Transformada inversa de Fourier

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This page is a translated version of the page Inverse Fourier transform and the translation is 66% complete.
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Digital Imaging and Deconvolution: The ABCs of Seismic Exploration and Processing
DigitalImaging.png
Series Geophysical References Series
Title Digital Imaging and Deconvolution: The ABCs of Seismic Exploration and Processing
Author Enders A. Robinson and Sven Treitel
Chapter 6
DOI http://dx.doi.org/10.1190/1.9781560801610
ISBN 9781560801481
Store SEG Online Store

The Fourier equations can be simplified by choosing the discrete time spacing to define one unit of time - that is, by choosing . Then the angular frequency becomes . The equation connecting the discrete-time integer n of the digital signal with the true time scale t of the continuous-time signal is . If we use equation 15 of Chapter 4, we see that the Nyquist frequency is and the Nyquist angular frequency is . The discrete Fourier transform of the signal (, , …, ) is


(32)

More generally, the discrete Fourier transform of the signal , which can be infinitely long in both directions, is


(33)

We see that the spectrum is obtained from the geophysical Z-transform X(Z) by replacing Z with . Use of the same symbol X for both the Z-transform and the spectrum is commonplace. The inverse Fourier transform is defined as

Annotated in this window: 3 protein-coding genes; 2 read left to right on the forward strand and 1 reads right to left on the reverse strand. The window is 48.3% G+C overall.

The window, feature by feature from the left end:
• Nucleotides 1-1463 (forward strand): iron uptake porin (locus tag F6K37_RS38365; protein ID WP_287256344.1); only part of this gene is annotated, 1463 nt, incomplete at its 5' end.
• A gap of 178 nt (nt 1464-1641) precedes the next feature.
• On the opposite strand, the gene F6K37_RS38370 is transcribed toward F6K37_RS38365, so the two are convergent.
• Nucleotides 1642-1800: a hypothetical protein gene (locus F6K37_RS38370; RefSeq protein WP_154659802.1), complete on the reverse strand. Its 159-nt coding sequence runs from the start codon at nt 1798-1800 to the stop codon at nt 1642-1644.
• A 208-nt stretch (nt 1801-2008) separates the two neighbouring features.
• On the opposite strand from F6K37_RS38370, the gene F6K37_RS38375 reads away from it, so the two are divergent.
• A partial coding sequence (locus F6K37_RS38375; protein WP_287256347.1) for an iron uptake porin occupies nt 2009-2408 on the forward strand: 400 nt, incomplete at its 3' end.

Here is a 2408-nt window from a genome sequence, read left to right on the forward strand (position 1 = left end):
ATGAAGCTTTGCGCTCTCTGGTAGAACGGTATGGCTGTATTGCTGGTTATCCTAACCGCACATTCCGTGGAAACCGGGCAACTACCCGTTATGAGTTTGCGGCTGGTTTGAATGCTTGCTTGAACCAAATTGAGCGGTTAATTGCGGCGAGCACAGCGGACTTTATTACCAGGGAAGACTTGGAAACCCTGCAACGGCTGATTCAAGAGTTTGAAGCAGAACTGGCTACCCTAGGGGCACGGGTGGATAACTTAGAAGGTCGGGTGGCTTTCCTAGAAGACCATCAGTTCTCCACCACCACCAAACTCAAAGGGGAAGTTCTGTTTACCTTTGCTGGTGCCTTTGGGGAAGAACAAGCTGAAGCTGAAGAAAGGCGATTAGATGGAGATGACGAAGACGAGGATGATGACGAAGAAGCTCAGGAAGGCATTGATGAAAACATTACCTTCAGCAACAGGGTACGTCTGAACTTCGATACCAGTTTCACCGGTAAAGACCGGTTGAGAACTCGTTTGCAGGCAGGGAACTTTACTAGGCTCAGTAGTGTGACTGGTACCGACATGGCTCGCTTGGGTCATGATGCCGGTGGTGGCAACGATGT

(34)

To verify the assertion that equation 34 is correct, we substitute equation 33 into equation 34 and obtain


(35)

The expression in parentheses on the right side of equation 35 is


(36)

Thus, equation 35 becomes


(37)

which takes us full circle and thereby establishes the assertion.

Let us use the inverse Fourier transform to find the coefficients of an ideal low-pass filter with passband and stop band . The coefficients are given by the inverse Fourier transform as


(38)

The ideal band-pass filter for passband and stop bands and is given as the difference between two low-pass filters. Thus, the coefficients are


(39)

Our present discussion has been concerned primarily with the underlying principles of digital filtering. We have shown in some detail how causal FIR filters operate on a discrete input to yield a discrete output. We have found that the mechanics of this process can be visualized with greatest ease in the time domain, but usually it is necessary to think of filtering in terms of both the time domain and the frequency domain. We have attempted to present a thorough although heuristic description of filter behavior in both these domains. Finally, we have introduced the minimum-phase concept for classifying digital filters.


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